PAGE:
Every BSA activity should be supervised by a conscientious adult who understands and knowingly accepts responsibility for the well-being and safety of the children and youth in his or her care. The supervisor should be sufficiently trained, experienced, and skilled in the activity to be confident of his/her ability to lead and to teach the necessary skills and to respond effectively in the event of an emergency. Field knowledge of all applicable BSA standards and a commitment to implement and follow BSA policies and procedures are essential parts of the supervisor’s qualifications.

The major part of that is training and experience, so the adult needs to be comfortable with their level of oversight while leaving room for a boy-led troop.

With FRS hand-held radios, the Patrol Leaders can communicate with the Senior Patrol Leader, and the adults can monitor the discussion. FRS radios are quite effective at 100 yards, even through trees.

Patrol Leaders can report back to the SPL, or can ask questions. The adult leaders can listen to the traffic. If quick intervention is needed, adults can break in on the discussion. If the SPL needs mentoring, the Scoutmaster can walk over, perhaps with an announcement on-frequency that they are visiting the campsites.

Radio communication should always be backed up with “management by wandering around”, as I learned at Hewlett-Packard. A casual stroll through the campsites with a few questions can uncover a lot of information.

What does this cost? Good quality FRS radios are available in the $20-40 range. A troop with four patrols would need six radios, one for each PL, one for the SPL, and one for the Scoutmaster.

If the youth leadership has amateur radio licenses, they could use hand-held radios with greater range. Amateur hand-helds (HT’s) start around $50.

Radio scouting pin

Bacon Jerky!

Bacon is magic in food but a problem on the trail—refrigeration, skillets, grease, etc. Shelf-stable bacon makes tons of trash with strips wrapped individually. Bacon jerky to the rescue!

IMG 1093 crop

On a recent visit to Walgreens, I spotted bacon jerky and immediately bought it. It does not seem to have a lot of preservatives. It isn’t overly salty (beyond its bacon-ness) or smoky. It should be eaten within three days after opening the package. With Scouts, it would last three minutes, so that is not an issue.

$5.99 for 3 ounces. That is a decent amount of cooked bacon, so a fair deal.

When my dad and I backpacked in the Pecos Wilderness, we took Wilson’s bacon bars to crumble into our morning oatmeal. The bacon bars disappeared decades ago, but we finally have a good replacement.

I have only seen this as a Walgreens brand. It will probably spread, but pop into your local Walgreens and give it a try.

Petzl Zipka Headlamp

When my first Petzl Zipka headlamp finally broke, I bought another one. That is a sure indicator of the right gear for my style. Enough light, light enough (69g), and it fits in my pocket.

IMG 8840

The Petzl Zipka is a different headlamp. Instead of a wide elastic headband, it has a thin, retractable Dyneema cord. The cord disappears into the the headlamp. It seems like the skinny cord would be uncomfortable against your head, but it never has been for me.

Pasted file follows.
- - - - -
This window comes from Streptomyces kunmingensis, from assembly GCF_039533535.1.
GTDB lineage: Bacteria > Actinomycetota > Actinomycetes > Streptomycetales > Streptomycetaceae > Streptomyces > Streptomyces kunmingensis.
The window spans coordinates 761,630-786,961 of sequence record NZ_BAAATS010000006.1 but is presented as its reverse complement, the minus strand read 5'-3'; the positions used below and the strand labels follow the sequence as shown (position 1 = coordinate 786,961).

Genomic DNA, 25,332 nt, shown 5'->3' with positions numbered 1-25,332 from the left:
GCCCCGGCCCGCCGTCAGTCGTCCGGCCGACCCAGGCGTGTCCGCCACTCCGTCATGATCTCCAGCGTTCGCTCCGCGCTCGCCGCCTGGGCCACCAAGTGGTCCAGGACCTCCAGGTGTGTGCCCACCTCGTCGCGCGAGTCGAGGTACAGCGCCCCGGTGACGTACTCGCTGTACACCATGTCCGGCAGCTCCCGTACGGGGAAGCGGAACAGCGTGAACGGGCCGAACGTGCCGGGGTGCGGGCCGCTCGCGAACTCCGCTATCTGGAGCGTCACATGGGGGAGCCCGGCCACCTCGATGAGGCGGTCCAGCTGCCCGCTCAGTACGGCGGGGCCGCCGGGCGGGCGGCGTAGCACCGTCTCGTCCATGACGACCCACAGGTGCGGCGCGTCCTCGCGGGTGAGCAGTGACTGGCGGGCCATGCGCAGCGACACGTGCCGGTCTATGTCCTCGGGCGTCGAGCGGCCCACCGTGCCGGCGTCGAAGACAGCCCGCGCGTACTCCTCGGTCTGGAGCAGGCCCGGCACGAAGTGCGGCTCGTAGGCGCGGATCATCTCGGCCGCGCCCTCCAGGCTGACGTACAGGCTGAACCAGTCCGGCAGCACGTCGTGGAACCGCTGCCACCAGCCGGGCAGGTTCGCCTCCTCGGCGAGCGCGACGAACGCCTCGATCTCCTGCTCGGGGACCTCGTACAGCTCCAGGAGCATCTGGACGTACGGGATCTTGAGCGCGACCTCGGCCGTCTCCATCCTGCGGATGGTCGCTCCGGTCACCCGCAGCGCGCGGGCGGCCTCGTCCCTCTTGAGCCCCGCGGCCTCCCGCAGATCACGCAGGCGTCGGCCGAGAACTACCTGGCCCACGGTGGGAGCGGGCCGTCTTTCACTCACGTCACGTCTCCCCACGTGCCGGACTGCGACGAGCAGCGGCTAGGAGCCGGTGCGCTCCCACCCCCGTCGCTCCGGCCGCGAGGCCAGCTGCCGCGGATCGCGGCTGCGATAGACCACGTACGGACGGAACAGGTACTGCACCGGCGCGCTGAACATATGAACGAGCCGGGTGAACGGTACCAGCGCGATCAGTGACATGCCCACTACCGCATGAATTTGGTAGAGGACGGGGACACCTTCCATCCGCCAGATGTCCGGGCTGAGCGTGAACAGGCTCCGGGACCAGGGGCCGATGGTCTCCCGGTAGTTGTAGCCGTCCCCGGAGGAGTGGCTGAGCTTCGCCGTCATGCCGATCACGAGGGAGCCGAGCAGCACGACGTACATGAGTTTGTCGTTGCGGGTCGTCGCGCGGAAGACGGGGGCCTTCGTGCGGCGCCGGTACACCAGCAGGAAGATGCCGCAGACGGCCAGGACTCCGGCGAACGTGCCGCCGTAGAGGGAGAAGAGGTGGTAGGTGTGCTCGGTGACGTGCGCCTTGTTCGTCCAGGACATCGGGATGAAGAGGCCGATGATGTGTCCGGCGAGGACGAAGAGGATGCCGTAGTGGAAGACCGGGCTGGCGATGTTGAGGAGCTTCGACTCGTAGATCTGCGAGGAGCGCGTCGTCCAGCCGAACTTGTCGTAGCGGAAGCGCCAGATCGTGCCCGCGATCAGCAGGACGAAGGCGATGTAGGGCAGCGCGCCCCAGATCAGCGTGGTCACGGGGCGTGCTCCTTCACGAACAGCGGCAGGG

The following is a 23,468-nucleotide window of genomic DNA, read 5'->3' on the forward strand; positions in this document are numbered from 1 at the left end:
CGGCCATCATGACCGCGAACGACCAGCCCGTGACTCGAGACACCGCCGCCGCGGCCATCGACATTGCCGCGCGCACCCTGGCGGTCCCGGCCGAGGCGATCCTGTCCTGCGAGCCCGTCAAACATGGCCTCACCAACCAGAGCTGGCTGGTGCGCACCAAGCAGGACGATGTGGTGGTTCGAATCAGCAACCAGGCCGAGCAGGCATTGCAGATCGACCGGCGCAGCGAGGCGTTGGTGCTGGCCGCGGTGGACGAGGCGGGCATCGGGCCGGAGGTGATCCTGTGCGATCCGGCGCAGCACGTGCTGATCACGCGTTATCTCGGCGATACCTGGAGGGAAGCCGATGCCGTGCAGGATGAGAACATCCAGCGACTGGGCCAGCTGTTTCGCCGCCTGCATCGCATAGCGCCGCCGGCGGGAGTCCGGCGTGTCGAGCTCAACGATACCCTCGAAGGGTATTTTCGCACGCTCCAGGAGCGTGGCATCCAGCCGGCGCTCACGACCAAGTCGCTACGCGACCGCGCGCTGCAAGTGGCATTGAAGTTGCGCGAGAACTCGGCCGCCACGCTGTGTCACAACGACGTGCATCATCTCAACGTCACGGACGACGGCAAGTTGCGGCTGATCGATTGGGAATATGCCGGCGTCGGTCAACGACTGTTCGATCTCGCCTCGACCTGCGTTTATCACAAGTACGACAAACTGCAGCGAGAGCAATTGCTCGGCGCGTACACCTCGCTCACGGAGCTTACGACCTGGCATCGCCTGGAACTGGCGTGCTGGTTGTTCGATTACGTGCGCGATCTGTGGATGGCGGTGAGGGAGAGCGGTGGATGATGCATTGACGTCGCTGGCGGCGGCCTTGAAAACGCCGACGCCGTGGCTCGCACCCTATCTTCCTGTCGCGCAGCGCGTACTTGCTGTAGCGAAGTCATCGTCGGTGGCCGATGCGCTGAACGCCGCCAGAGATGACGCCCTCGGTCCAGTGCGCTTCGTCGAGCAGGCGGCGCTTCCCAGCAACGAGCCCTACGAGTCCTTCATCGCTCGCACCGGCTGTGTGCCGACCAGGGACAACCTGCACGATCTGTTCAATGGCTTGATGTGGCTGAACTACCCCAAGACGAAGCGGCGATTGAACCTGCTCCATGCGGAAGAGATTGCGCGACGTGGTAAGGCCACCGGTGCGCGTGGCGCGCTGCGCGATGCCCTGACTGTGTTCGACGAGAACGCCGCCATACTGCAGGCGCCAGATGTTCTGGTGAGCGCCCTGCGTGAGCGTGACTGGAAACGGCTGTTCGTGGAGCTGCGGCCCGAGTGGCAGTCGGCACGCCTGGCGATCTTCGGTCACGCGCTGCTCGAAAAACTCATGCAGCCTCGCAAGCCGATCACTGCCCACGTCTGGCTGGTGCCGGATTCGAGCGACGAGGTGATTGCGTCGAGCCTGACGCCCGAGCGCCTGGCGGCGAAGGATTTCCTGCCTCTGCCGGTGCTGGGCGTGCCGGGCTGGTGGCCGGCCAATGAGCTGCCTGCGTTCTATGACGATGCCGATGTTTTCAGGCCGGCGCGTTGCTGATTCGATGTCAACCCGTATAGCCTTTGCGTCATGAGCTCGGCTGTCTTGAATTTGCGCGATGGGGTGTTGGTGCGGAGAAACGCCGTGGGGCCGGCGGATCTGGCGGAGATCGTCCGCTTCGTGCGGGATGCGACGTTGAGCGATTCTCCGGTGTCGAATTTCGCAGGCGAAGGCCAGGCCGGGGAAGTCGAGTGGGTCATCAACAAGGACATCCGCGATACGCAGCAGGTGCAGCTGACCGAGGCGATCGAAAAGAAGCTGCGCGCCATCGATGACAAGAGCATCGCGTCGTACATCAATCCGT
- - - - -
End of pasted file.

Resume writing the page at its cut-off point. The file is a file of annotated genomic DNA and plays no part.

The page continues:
One hint–when taking it off, pull the cord out farther, then lift it off your head. If you just pull it off, the cord will wind up bits of hair into the spring-loaded reel. Ouch!

It is also easy to put on non-head objects. I’ve put it around my wrist, hanging on the underside and lighting my cooking. I’ve put it around the top of a water bottle to elevate it as a lantern. I’ve hooked it to a clip on my tent as a reading light.

The button behavior is pretty straightforward. I don’t find myself confused and swearing at the flashlight trying it to get stop flashing or whatever. That problem is surprisingly common with modern LED flashlights.

It takes AAA batteries, which isn’t optimal, but they last a really long time, so whatever.

I’m pretty sure I’ve bought three different versions of this headlamp. One of them broke, I bought one for my wife’s pack, then I got tired of moving mine back and forth between my backpacking gear and my amateur radio emergency communications gear. Will I find an excuse to buy another one? Probably.

They keep tweaking the name, adding a “Plus” or a “2” or both. For the latest version (newer than my red one), it is back to just Petzl Zipka. They are also back to the Bondi Blue color, which is nice because the shape reminds me of the original iMac.

Whatever, buy the latest Zipka. It has always been around $40.

As the sun goes down, I drop my Zipka in my pocket. When I need light, I’ll have it.

Supermarket Backpacker

I came for the flannel, but I stayed for Harriett. I didn’t see this book in 1977, but I’m glad I found it now.

I bought a used copy of Supermarket Backpacker by Harriett Barker and I love it. This sentence starting at the bottom of page one may be the truest thing ever written in a cookbook: “Don’t forget that water is the only thing you can cook really well when backpacking in the high mountains.” I have proved that it is true in the flatlands, too. Ask the other members of the Raccoon Patrol.

How many cookbooks have an intro with more information than the four pages in this book? Not many. Perhaps more trail cookbooks should be written by “an avid outdoorswoman as well as a trained home economist.”

For the perfect icing on the cake, a friend wrote haiku for each chapter.

Backpacking for days.
Found! New evidence of man…
Plastic container.

Also, lovely pen and ink illustrations from two other friends. We should all be so lucky in our friends.

This book has a huge amount of information. Brand names, vegetarian meals, kosher meals, a Mexican sopa seca recipe. You could camp for years on just this cookbook.

One more quote from page 86, in the dehydrating section:

A good rule to follow when making any leather…if it tastes good in the blender, it will taste twice as good at camp. Before drying, sample and make additions until the combination pleases you.

There is only one thing that makes me sad from this book. We can no longer buy a Wilson’s bacon bar. Dang, I miss those.